The Legacies of Toni Morrison SCR Special Issue-call for essays

deadline for submissions: 
March 15, 2023
full name / name of organization: 
South Central Review
contact email: 

Special Issue of South Central Review Spring 2024 41.1

“The Legacies of Toni Morrison”

Call for Submissions


Nobel laureate Toni Morrison (1931-2019) has left an indelible imprint on the national and international literary landscape.  She is the author of eleven novels, five children’s books, two plays, and nine non-fiction texts.  Her powerful prose—at once scathing and soothing, always insightful—has been translated to reach the minds and hearts of readers of fifteen languages ranging from Chinese, Italian, and French to Persian, Hebrew, and Czech.  Morrison’s novel, Sula was nominated for the National Book Award in 1973 and Song of Solomon won the National Book Critics Circle Award for Fiction in 1978. Her novel Beloved won the Pulitzer-prize for fiction in 1988 and the film adaptation starring Oprah Winfrey and Danny Glover was released to popular audiences ten years later.  More recently, Timothy Greenfield’s stellar documentary, Toni Morrison: The Pieces That I Am was released shortly after her passing in 2019.  Toni Morrison stands tall as one of the most well-known, well-read, and often-taught authors of the 20th and 21st centuries.  Clearly, her legacy will continue to have a lasting effect on generations to come.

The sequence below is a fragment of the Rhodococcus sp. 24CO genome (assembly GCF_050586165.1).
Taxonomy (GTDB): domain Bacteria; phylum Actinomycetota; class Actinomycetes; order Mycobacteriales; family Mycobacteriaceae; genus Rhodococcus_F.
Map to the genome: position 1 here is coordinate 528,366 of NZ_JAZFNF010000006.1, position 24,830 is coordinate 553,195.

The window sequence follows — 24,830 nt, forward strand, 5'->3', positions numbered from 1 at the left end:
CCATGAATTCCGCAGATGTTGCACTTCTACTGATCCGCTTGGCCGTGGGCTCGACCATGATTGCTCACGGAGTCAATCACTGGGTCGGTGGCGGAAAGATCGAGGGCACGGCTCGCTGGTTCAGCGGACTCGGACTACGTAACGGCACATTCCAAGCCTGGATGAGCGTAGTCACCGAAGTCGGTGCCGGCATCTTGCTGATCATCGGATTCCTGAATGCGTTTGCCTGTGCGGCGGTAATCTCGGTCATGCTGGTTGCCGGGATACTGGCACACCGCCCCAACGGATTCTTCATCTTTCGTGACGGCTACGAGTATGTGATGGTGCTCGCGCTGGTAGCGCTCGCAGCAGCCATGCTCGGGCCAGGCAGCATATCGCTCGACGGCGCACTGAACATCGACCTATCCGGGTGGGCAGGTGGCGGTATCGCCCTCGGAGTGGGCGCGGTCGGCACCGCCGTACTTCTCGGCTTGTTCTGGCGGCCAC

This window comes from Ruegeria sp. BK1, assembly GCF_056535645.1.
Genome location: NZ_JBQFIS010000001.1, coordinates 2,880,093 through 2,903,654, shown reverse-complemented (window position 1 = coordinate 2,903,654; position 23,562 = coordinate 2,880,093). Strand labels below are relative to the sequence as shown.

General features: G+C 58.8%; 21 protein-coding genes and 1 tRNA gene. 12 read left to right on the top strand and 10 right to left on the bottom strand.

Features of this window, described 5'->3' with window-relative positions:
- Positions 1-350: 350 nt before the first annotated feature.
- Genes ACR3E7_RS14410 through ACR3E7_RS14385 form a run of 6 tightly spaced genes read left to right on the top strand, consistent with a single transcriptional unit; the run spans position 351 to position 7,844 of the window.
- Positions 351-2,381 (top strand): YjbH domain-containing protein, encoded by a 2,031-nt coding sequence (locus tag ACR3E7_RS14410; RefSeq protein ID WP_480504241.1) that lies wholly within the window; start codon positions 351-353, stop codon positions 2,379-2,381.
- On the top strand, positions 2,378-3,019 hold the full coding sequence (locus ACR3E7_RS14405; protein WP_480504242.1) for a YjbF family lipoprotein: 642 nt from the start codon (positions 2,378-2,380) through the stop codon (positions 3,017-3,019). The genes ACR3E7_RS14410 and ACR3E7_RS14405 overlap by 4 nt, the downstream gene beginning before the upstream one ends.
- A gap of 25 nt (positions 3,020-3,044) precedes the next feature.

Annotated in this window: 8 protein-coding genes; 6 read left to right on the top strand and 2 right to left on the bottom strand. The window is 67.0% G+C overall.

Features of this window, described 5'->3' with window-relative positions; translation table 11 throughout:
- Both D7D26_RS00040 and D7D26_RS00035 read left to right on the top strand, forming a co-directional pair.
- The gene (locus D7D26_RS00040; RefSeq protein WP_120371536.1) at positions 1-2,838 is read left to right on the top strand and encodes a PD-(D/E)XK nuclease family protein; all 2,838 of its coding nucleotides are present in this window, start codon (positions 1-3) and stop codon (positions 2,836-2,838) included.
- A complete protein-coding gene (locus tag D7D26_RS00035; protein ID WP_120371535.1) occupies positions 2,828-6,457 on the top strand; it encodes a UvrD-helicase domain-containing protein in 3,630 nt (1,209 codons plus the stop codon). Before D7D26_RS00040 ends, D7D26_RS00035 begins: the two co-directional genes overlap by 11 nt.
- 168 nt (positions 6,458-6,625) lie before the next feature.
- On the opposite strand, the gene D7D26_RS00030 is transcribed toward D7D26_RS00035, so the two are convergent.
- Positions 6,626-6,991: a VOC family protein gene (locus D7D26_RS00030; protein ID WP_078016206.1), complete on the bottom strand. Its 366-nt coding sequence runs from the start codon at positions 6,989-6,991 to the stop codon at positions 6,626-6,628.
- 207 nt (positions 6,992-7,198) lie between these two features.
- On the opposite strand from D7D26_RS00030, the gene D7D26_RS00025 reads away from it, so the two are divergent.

The editors of this special issue of the South Central Review, “The Legacies of Toni Morrison,” seek submissions from a diversity of approaches that explore Morrison as novelist, essayist, playwright, editor, teacher, orator, activist, and cultural critic. Of particular interest are essays that examine

‣ varied interpretations of Morrison’s individual literary works;

‣adaptations of Morrison for the stage or screen;

‣Morrison’s less well-known works, including her poetry, short story “Recitatif,” and the 2005 opera libretto Margaret Garner;

‣ the political, social, educational, and artistic impact of Morrison’s literature and criticism;

‣ Morrison’s impact as the first African American female editor at Random House, responsible for creating The Black Book (1974) and influencing the works and careers of Angela Davis, Muhammad Ali, Henry Dumas, Gayl Jones, Toni Cade Bambara, and many others;

‣ the implications surrounding the inclusion and/or exclusion of Morrison’s works from classroom curricula and libraries;

‣ the ways in which scholars configure Morrison in the American and global literary canon;

‣ effective approaches and successful strategies for teaching the works of Morrison;

‣ Morrison’s influence and inspiration on writers, artists, and students today

For consideration, essays should be 6500-7000 words and formatted in The Chicago Manual of Style 17th edition. Please send submissions and inquiries to Rebecca Nicholson Weir  at and DeLinda Marzette at  Deadline for consideration March 15, 2023.